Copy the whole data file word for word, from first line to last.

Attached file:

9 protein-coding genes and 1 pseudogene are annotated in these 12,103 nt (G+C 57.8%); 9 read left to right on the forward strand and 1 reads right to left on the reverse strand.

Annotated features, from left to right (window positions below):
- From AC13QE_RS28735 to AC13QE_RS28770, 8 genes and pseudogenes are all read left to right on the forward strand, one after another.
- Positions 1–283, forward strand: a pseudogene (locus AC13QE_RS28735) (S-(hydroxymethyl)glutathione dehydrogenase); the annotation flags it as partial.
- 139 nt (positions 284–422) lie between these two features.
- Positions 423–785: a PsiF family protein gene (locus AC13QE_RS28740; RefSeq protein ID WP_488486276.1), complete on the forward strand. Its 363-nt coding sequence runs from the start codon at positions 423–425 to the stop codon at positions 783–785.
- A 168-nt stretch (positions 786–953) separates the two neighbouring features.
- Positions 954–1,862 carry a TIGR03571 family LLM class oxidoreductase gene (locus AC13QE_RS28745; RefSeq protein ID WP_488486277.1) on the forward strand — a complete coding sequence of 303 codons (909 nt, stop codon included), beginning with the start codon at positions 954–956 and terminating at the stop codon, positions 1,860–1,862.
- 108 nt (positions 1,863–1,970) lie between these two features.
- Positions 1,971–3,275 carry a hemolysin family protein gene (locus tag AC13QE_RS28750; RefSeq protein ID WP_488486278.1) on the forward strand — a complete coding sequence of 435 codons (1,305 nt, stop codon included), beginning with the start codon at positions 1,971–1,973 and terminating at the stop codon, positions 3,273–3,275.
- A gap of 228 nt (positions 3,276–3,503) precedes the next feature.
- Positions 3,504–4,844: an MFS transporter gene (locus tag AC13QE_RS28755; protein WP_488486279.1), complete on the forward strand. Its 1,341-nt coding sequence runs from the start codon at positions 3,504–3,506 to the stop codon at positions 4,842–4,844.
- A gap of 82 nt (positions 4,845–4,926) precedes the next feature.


9 protein-coding genes and 1 pseudogene are annotated in these 12,103 nt (G+C 57.8%); 9 read left to right on the forward strand and 1 reads right to left on the reverse strand.

Annotated features, from left to right (window positions below):
- From AC13QE_RS28735 to AC13QE_RS28770, 8 genes and pseudogenes are all read left to right on the forward strand, one after another.
- Positions 1–283, forward strand: a pseudogene (locus AC13QE_RS28735) (S-(hydroxymethyl)glutathione dehydrogenase); the annotation flags it as partial.
- 139 nt (positions 284–422) lie between these two features.
- Positions 423–785: a PsiF family protein gene (locus AC13QE_RS28740; RefSeq protein ID WP_488486276.1), complete on the forward strand. Its 363-nt coding sequence runs from the start codon at positions 423–425 to the stop codon at positions 783–785.
- A 168-nt stretch (positions 786–953) separates the two neighbouring features.
- Positions 954–1,862 carry a TIGR03571 family LLM class oxidoreductase gene (locus AC13QE_RS28745; RefSeq protein ID WP_488486277.1) on the forward strand — a complete coding sequence of 303 codons (909 nt, stop codon included), beginning with the start codon at positions 954–956 and terminating at the stop codon, positions 1,860–1,862.
- 108 nt (positions 1,863–1,970) lie between these two features.
- Positions 1,971–3,275 carry a hemolysin family protein gene (locus tag AC13QE_RS28750; RefSeq protein ID WP_488486278.1) on the forward strand — a complete coding sequence of 435 codons (1,305 nt, stop codon included), beginning with the start codon at positions 1,971–1,973 and terminating at the stop codon, positions 3,273–3,275.
- A gap of 228 nt (positions 3,276–3,503) precedes the next feature.
- Positions 3,504–4,844: an MFS transporter gene (locus tag AC13QE_RS28755; protein WP_488486279.1), complete on the forward strand. Its 1,341-nt coding sequence runs from the start codon at positions 3,504–3,506 to the stop codon at positions 4,842–4,844.
- A gap of 82 nt (positions 4,845–4,926) precedes the next feature.